Hate Crimes in the U.S. Under-reported

I happened to catch “All Things Considered” late last night driving home. The program that was airing was on hate crime statistics and how they are generally under-reported. It was the lead that caught my attention. Lara Pellegrinelli started her piece by talking about a murder of an Ecuadorian immigrant that occurred in Patchogue, NY in late 2008. It wasn’t until she reported that prior to 2008 Suffolk County (the county in which Patchogue is located), had consistently claimed zero hate crimes did I sit up and listen.

You see, I grew up in the next town over from Patchogue and often found myself in Patchogue, at either the local discount store or movie theater. My parents spent over 30 years of their lives in Suffolk County, and on more than one occasion during the seventies, eighties and nineties reported to the police hate crimes that had been perpetuated against our family or our home. There was the time that someone shot bb gun pellets through our windows, and then there was the time someone threw eggs at our house, and the all too numerous times our mailbox at our sidewalk edge was destroyed. These things only happened to us but never to our neighbors, and we were the only Asian family on the block. These were the events that got reported to the police, but not apparently classified as hate crimes. There was also the numerous times we were yelled at, whether it was “ch*nk”, or “go back to your country” or any other typical slurs, but we never spent the energy to report those incidents.

It was a complete shock to me to hear that Suffolk County had zero reported hate crimes prior to 2008. As Pellegrinelli goes on to explain most hate crimes are classified incorrectly, and hate crime statistics from the FBI are generally lacking. In Suffolk County’s case, the police are being investigated for consistently ignoring hate crimes against immigrants. In the FBI’s newest report on hate crimes for 2009, there were only 6,604 reported cases of hate crimes in the U.S., of which half were based on race and ethnicity. A number that seems low even to me.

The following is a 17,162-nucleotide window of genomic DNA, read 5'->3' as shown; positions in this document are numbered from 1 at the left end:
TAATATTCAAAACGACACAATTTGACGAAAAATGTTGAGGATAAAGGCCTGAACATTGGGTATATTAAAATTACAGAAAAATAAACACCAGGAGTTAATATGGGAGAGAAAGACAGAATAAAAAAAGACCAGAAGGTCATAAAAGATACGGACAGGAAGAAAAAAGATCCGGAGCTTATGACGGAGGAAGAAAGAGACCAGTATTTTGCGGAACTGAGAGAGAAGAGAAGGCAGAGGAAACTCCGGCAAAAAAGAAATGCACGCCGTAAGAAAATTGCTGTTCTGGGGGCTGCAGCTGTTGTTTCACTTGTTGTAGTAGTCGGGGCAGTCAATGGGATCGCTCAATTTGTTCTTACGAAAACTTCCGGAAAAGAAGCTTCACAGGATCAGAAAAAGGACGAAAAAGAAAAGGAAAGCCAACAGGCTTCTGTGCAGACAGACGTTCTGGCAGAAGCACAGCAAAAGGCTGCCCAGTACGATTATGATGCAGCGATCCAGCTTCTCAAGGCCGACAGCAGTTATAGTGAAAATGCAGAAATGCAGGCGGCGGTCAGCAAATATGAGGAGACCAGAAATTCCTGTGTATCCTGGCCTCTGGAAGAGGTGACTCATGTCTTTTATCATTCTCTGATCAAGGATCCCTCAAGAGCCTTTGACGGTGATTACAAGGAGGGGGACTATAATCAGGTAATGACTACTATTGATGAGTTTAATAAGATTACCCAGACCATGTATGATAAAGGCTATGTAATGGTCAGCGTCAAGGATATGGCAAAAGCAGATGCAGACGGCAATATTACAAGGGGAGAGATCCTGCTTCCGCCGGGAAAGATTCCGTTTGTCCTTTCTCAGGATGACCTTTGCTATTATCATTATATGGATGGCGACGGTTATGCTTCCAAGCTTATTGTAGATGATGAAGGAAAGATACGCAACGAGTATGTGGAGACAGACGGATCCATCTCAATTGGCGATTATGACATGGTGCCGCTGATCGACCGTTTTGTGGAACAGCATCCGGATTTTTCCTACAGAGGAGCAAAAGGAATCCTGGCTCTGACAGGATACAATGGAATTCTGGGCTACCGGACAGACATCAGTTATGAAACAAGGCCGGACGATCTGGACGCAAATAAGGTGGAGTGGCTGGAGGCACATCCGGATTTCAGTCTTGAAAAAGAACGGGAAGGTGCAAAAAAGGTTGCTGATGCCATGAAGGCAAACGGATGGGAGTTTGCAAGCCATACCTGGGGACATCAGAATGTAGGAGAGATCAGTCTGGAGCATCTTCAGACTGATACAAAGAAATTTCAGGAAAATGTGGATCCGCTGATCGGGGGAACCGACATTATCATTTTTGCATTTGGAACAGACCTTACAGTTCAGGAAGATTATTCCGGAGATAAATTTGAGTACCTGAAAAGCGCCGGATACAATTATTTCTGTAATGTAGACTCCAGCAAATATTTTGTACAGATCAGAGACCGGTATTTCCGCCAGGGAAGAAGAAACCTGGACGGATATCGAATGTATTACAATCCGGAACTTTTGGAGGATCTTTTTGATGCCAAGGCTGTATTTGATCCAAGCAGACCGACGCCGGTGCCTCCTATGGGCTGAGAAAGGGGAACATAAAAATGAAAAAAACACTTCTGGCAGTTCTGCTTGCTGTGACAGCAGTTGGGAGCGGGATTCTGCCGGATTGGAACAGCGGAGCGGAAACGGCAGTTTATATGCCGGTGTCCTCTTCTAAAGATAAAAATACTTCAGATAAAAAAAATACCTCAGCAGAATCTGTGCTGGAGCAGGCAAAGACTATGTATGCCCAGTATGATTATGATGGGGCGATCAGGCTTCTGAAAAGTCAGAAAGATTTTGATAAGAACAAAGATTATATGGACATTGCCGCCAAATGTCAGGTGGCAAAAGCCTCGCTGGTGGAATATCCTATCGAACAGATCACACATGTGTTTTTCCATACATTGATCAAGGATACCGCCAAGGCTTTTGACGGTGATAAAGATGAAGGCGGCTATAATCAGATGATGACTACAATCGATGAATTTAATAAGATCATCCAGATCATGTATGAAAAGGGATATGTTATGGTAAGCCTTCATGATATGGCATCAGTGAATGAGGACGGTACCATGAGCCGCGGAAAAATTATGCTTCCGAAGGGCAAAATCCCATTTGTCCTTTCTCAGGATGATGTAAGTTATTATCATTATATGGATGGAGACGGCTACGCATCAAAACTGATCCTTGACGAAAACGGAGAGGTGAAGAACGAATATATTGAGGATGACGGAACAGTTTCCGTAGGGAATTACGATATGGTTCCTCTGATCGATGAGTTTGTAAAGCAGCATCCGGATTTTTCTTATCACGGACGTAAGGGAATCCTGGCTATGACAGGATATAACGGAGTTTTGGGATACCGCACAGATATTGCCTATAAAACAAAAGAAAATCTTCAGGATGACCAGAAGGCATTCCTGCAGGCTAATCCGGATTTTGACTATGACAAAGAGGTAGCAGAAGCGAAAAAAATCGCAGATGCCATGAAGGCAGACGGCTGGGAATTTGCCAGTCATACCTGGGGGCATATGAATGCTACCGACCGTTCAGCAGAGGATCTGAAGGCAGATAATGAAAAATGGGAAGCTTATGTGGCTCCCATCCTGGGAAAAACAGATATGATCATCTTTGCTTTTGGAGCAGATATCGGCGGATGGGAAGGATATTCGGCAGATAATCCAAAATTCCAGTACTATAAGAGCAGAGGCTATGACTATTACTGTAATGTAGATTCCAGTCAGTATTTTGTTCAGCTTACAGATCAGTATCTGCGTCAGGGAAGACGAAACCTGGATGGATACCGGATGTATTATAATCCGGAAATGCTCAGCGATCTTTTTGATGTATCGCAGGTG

So as I sat in my car last night in the driveway of my house listening to NPR, and I could feel myself getting mad, mad that the crimes against my family that my parents took the time to report to the police, weren’t ever recorded as a hate crime. As Pellegrinelli reported, the hope is that the police helped victims but just didn’t record the incident as a hate crime, instead just classifying it as vandalism perhaps. In my family’s case they took the reports, but they never found any suspects. Now I wonder if they were just ignoring us, and the other immigrant families that suffered hate crimes. I’ve had a day to reflect on the story, but I don’t feel any less anger and I don’t have any good ideas on how to channel my anger, other than to write this piece, so thanks for listening.

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About Tim

I'm a Chinese/Taiwanese-American, born in Taiwan, raised on Long Island, went to college in Philadelphia, tried Wall Street and then moved to the California Bay Area to work in high tech in 1990. I'm a recent dad and husband. Other adjectives that describe me include: son, brother, geek, DIYer, manager, teacher, tinkerer, amateur horologist, gay, and occasional couch potato. I write for about 5 different blogs including 8Asians. When not doing anything else, I like to challenge people's preconceived notions of who I should be.
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